The outbreak of the COVID-19 pandemic came with attendant challenges forcing world leaders to employ various interventions in response to coronavirus-induced global economic depression.
What may not be so obvious is that globally, women in the workplaces are also experiencing an economic downturn such that it’s been described as ‘shecession’.
This development requires urgent attention since more than enough evidence points to female entrepreneurship as an ingredient for growth and value in businesses, economies.
As a result of this consciousness, the concept of gender lens investing is gaining traction as more investors and financial institutions are adopting the strategy. According to a World Bank Group study, countries around the world are currently losing a combined $160 trillion as a result of differences in lifetime earnings between women and men.
Interestingly, as far back as 2015, a McKinsey Global Institute report claimed that driving women’s equality in the workplace would add $12 trillion to the annual global GDP. Needless to say, there are consequences of overlooking gender lens investing.
In an event hosted by Innovation Support Network (ISN), a community of innovation, technology, and entrepreneurship hubs supporting entrepreneurs across Nigeria, experts gathered to explore the benefits of deploying capital to address gender inequalities, and how founders, particularly female founders, can prepare themselves for investment.
Panelists at the virtual event included Tokunboh Ishmael, Co-founder, Alitheia Capital, Bunmi Lawson, CEO, EdFin Microfinance Bank, and Board Member at Lagos Angel Network, and Oby Ugboma, Investments Lead at Rising Tide Africa.
In line with the theme of the event- ‘Promoting Entrepreneurship Inclusion Through Gender Lens Investing’- Ishmael describes gender lens investing as broadening the field in terms of how women are impacted not just from being able to access funding as founders and entrepreneurs but also being able to inject diversity at the board level to improve.
With the interest in gender equality in workplaces, there’s a tendency to regard gender lens investing as lowering the bar just to accommodate female entrepreneurs while the males are kicked to the curb. On the contrary, women founders have great ideas; they’re, however, constrained by socio-cultural and economic barriers.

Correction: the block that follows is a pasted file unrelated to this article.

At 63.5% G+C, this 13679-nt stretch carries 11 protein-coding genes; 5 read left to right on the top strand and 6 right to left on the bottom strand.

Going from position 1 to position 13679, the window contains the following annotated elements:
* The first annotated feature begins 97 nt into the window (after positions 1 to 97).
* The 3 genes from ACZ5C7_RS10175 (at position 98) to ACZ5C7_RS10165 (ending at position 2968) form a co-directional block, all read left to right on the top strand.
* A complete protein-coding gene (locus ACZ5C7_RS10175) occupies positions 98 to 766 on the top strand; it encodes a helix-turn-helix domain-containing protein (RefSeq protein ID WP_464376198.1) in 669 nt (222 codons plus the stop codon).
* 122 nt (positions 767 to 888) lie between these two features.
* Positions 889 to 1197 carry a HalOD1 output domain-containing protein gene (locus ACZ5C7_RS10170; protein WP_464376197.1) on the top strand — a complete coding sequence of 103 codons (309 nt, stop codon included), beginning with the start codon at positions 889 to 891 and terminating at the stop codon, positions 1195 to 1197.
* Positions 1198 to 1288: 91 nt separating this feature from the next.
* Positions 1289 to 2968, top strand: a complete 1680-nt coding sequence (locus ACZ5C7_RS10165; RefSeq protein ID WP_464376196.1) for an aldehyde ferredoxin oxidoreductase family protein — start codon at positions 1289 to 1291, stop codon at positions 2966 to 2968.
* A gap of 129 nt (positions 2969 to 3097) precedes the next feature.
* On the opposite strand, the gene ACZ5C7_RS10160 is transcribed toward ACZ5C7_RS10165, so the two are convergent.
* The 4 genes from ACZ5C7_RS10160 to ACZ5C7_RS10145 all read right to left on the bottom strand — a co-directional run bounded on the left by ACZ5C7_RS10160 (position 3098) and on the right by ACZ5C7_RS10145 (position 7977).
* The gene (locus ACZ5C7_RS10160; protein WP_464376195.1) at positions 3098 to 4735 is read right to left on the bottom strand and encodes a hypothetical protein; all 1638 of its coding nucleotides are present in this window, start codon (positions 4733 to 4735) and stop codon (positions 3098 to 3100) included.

During the course of the event, the speakers gave insights on how gender lens investing can be executed to drive inclusion. What follows summarizes concrete pointers that can help founders become investment-ready.
Toot your horn
Ishmael asserts that women behave differently when it comes to debt and equity funding. Male entrepreneurs, on the other hand, were more visible and confident.“The entrepreneurs we’ve backed were the ones that shouted the loudest, the ones that were visible. At Alitheia, we notice the tendency of women building businesses and just beavering away.”
This does not detract from their value in any way as she views women entrepreneurs as ‘efikos'( a Yoruba word that describes a brilliant person) firing up to deliver. From her experience as an investor, she reveals that most female entrepreneurs are not out there necessarily tooting their horns in search of the next big thing.
According to Ugboma, age is an important factor to consider as women belonging to the older generation are described as modest and diligent workers while the younger generations- the Millenials and Gen Z- are more vocal, assertive, and less reticent.
The speakers unanimously agree that one way female founders can toot their figurative horn is to build their confidence through rigorous preparedness; this could be done by getting critics to evaluate and poke holes in their pitches for improvement.
Build gender diverse teams
In gender lens investing, more attention is given to scalable startups made up of diverse teams. This is because there tends to be a balanced symbiotic relationship between males and females in leadership positions.
“At Alitheia Capital, we like to see gender diverse teams because male entrepreneurs will sell investors on what they want to do and be able to secure financing. Their female counterpart is more measured in their approach. A woman will attempt to explain, convince and even justify why she’s qualified to receive funding.”, says Ishmael.
Promoting gender diversity makes smart business sense. Going by a recent research study covering over 1000 companies from 15 countries, it was found out that companies with gender-diverse boards are 28% more likely to outperform their peers, while gender diversity in executive teams increases the chance of outperformance by 25%.
Another report also disclosed that venture and private equity funds with gender-balanced investment firms have 20% higher ROIs than their peers.
For startups whose products target market is mixed, Lawson stresses the need “to have both genders at management levels to represent the interest of your consumers.”
Be informed and resourceful
One crucial reminder for entrepreneurs seeking funding is to resist the temptation to jump into partnership with just about any investor. What can help less experienced founders is to get the opinions of seasoned entrepreneurs who can serve as mentors during this process.
“Do your numbers. Get proper lawyers versed in venture capital funding, equity raise, and the like. Don’t assume you have an understanding; instead, read through agreement documents and understand the clauses. Know what you’re signing up for.” Lawson says.
She also emphasizes that once documents have been signed, it becomes difficult to renegotiate with investors and partners. It’s better to get it right the first time.
Featured Image: Tokunboh Ishmael, Co-founder, Alitheia Capital, Oby Ugboma, Investments Lead at Rising Tide Africa and Bunmi Lawson, CEO, EdFin Microfinance Bank
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